Innovationen im finanz- und realwirtschaftlichen Sektor

In dieser Forschungsgruppe geht es um die Frage, welche Rolle der Finanzsektor für die realwirtschaftliche Entwicklung spielt, und insbesondere, wie sich Innovationen im Finanzsektor auf die Produktivität von Unternehmen und die Konsumausgaben von Haushalten auswirken.

Forschungscluster
Produktivität und Innovationen

Ihr Kontakt

Juniorprofessor Dr. Felix Noth
Juniorprofessor Dr. Felix Noth
Mitglied - Abteilung Finanzmärkte
Nachricht senden +49 345 7753-702

PROJEKTE

07.2016 ‐ 12.2018

Relationship Lenders and Unorthodox Monetary Policy: Investment, Employment, and Resource Reallocation Effects

Leibniz-Gemeinschaft

We combine a number of unique and proprietary data sources to measure the impact of relationship lenders and unconventional monetary policy during and after the European sovereign debt crisis on the real economy. Establishing systematic links between different research data centers (Forschungsdatenzentren, FDZ) and central banks with detailed micro-level information on both financial and real activity is the stand-alone proposition of our proposal. The main objective is to permit the identification of causal effects, or their absence, regarding which policies were conducive to mitigate financial shocks and stimulate real economic activities, such as employment, investment, or the closure of plants.

Professor Michael Koetter, Ph.D.
Professor Dr. Steffen Müller

01.2015 ‐ 12.2019

Interactions between Bank-specific Risk and Macroeconomic Performance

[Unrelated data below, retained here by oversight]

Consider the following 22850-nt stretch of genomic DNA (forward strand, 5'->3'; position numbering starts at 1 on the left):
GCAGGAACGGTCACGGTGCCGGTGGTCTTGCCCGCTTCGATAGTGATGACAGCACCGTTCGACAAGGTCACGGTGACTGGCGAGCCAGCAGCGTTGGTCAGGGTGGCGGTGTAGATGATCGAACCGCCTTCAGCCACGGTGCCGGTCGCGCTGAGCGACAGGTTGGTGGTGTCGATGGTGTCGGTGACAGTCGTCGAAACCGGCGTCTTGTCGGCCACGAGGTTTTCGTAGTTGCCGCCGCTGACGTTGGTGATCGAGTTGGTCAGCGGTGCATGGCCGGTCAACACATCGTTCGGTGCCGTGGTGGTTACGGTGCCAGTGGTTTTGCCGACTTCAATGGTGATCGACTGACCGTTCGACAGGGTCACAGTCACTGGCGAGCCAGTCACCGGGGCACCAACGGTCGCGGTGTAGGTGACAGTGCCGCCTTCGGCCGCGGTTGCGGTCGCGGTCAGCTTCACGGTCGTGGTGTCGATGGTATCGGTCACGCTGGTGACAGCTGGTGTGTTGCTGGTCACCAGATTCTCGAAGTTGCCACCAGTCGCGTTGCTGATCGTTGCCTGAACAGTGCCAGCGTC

Deutsche Forschungsgemeinschaft (DFG)

Juniorprofessor Dr. Felix Noth

Referierte Publikationen

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Democracy and Credit

Manthos D. Delis Iftekhar Hasan Steven Ongena

in: Journal of Financial Economics, im Erscheinen

Abstract

Does democratization reduce the cost of credit? Using global syndicated loan data from 1984 to 2014, we find that democratization has a sizable negative effect on loan spreads: a 1-point increase in the zero-to-ten Polity IV index of democracy shaves at least 19 basis points off spreads, but likely more. Reversals to autocracy hike spreads more strongly. Our findings are robust to the comprehensive inclusion of relevant controls, to the instrumentation with regional waves of democratization, and to a battery of other sensitivity tests. We thus highlight the lower cost of loans as one relevant mechanism through which democratization can affect economic development.

Publikation lesen

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Cross-country Evidence on the Relationship between Regulations and the Development of the Life Insurance Sector

Chrysovalantis Gaganis Iftekhar Hasan Fotios Pasiouras

in: Economic Modelling, im Erscheinen

Abstract

Using a global sample, this study sketches the impact of insurance regulations on the life insurance sector, revealing a significant negative association between supervisory control on policy conditions of life annuities as well as pension products and the development of the industry. A similar inverse relation is observed between the index of capital requirements and insurance development. These results hold when we control for demographic factors, economic factors, religious inclination, culture, as well as for other relevant regulations. We also find some evidence that while the overall supervisory power does not matter, the ability to intervene at an early stage could have a positive effect on insurance development. Additionally, the impact of some regulations appears to differ between advanced and developing countries.

Publikation lesen